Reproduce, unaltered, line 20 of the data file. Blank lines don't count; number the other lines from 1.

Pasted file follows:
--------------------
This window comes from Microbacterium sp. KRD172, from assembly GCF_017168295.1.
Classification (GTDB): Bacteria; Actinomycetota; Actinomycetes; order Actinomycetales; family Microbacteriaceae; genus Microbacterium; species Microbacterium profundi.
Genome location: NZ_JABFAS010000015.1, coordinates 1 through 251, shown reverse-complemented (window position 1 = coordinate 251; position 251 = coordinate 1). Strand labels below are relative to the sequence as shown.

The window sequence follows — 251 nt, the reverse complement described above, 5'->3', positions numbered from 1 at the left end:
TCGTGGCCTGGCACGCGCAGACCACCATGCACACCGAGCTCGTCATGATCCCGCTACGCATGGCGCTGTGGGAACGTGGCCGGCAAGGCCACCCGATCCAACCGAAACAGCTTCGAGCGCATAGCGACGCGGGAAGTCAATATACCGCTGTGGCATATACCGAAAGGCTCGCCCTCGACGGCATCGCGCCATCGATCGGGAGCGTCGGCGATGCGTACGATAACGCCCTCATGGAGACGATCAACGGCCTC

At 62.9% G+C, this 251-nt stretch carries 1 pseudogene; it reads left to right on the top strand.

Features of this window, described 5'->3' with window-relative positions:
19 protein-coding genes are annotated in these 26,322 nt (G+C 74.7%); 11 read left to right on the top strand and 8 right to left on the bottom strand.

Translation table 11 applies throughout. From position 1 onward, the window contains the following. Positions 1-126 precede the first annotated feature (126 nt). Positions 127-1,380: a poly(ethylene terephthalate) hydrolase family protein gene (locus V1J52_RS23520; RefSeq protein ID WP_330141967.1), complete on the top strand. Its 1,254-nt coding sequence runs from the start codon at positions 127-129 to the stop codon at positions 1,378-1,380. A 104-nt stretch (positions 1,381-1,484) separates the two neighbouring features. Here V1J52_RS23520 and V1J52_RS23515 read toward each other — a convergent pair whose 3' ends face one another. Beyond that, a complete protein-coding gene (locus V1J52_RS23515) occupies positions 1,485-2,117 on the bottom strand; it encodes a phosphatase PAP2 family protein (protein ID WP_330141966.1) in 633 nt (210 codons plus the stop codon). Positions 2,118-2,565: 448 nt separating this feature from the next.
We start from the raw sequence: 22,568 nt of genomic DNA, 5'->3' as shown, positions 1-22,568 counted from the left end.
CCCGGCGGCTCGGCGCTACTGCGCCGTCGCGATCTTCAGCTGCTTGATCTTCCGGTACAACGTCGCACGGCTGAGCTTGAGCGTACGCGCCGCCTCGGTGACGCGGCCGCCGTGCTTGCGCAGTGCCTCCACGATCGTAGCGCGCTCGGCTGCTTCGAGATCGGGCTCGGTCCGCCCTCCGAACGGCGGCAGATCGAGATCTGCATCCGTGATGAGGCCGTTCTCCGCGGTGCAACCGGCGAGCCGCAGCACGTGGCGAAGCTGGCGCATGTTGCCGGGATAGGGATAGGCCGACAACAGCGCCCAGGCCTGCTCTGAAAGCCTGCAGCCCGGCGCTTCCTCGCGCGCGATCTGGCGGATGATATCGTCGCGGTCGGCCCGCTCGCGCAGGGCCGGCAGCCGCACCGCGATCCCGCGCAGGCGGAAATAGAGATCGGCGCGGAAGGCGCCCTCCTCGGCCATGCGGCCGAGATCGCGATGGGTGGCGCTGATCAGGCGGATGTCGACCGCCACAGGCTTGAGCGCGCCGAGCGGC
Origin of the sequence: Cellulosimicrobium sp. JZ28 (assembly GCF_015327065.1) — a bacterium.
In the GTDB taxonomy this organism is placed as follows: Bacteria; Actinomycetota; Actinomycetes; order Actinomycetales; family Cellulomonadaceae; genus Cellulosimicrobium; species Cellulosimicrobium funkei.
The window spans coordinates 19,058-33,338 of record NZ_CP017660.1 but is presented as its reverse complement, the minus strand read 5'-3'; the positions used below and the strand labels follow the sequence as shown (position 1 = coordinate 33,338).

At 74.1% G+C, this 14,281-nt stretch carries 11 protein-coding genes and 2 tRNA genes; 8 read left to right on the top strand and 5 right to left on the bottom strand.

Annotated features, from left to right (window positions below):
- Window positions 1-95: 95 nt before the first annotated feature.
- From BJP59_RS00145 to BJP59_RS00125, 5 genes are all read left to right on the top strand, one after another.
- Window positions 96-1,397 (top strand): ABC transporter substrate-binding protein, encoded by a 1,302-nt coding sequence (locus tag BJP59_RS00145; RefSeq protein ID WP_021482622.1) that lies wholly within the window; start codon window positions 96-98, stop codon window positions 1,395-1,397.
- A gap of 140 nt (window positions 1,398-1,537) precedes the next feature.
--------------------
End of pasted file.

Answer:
- A gap of 140 nt (window positions 1,398-1,537) precedes the next feature.